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Future local government finance: trick or treat?

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LGC’s essential daily briefing.

Halloween might be seven weeks away but resurrections are already ‘en vogue’.

Devolution is slowly rising from the dead while the controversial transition grant made available to some councils over the past two years could be set for a revival. 

Hundred per cent business rates reforms are being woken up after a summer on life support with LGC revealing today that Leicestershire, Suffolk and Surrey are leading the charge to become the ‘rural’ pilots the Department for Communities & Local Government craves.

These are, though, just pilots so the thorny issue about how all councils will be financed in the future beyond 2020-21 is still up in the air.

The Conservative manifesto committed to giving “local government greater control over the money they raise and address concerns about the fairness of current funding distributions”.

Plans for more business rates pilots in 2018-19 (and for just one year only) aside, there has been little indication from ministers about what happens when the current round of multi-year funding settlements runs out at the end of the decade.

There’s no doubt gaining full control of the £26bn business rates collected locally each year would go some way to helping local authorities to better bridge the £5.8bn funding gap they are facing by 2020. But without legislation, the 100% rates retention policy is being implemented in a piecemeal manner with different agreements for different areas. 

Society of Local Authority Chief Executives & Senior Managers president Jo Miller told LGC in June that councils were in urgent need of some “clarity and certainty” over their financial futures “if we are remotely able to serve our people”.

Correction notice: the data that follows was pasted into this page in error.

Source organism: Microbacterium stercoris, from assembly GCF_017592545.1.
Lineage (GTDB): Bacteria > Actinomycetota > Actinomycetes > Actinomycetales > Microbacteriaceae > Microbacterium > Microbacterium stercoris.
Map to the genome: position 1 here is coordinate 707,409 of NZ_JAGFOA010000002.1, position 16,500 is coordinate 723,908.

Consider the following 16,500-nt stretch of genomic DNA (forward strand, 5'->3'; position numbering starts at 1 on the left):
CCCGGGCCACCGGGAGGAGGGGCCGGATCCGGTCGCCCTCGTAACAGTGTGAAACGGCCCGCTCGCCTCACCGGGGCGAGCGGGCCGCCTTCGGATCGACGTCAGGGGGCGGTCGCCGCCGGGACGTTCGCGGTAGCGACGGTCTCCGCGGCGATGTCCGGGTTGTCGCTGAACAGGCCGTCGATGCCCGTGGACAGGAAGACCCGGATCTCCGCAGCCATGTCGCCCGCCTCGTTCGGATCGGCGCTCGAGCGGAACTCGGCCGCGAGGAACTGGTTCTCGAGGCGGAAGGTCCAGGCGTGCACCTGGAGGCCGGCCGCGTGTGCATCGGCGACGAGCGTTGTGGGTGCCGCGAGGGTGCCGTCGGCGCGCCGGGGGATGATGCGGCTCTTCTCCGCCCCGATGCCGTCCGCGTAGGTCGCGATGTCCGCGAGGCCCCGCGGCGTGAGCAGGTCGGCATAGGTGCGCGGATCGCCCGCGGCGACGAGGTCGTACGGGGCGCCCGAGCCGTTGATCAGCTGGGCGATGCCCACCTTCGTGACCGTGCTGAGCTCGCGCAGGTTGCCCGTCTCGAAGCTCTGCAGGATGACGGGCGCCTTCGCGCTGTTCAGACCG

Those words were reiterated last week by Gavin Callaghan (Lab), chair of Basildon BC’s policy and resources committee, and de facto leader of the council.

“The government was generous with its words about empowering local councils, but this looks now just like empty rhetoric,” he said. “You cannot empower local councils if you impoverish them. This needs decisive action and fast.”

Bearing in mind Cllr Callaghan said he was still waiting for communities secretary Sajid Javid to respond to his letter on this subject from 10 weeks ago, LGC would urge caution against anyone holding their breath for a ‘fast and decisive’ answer anytime soon.

Cllr Callaghan is concerned more business rates pilots will just see the government kick major decisions about the future of local government finance “into the long grass”.

LGC learned over the summer that ministers felt councils could cope in the short term at least as historically they were issued with their budgets on a year-to-year basis.

But as Ms Miller previously told LGC: “The reason why we have managed this period of reductions well is because we have had four-year plans, but they were predicated on something happening in 2020. Now we don’t know what that is. It is no way to run a business.”

Councils are, after all, multi-million pound businesses. Not only are they big businesses but they are big businesses delivering essential public services that are meant to keep children and adults safe, build harmonious communities, and grow the economy (to name just a few of their key roles and responsibilities).

Halloween or not, councils (and most importantly the people that they serve) deserve more than to be treated like children knocking at the government’s door for a trick or treat.

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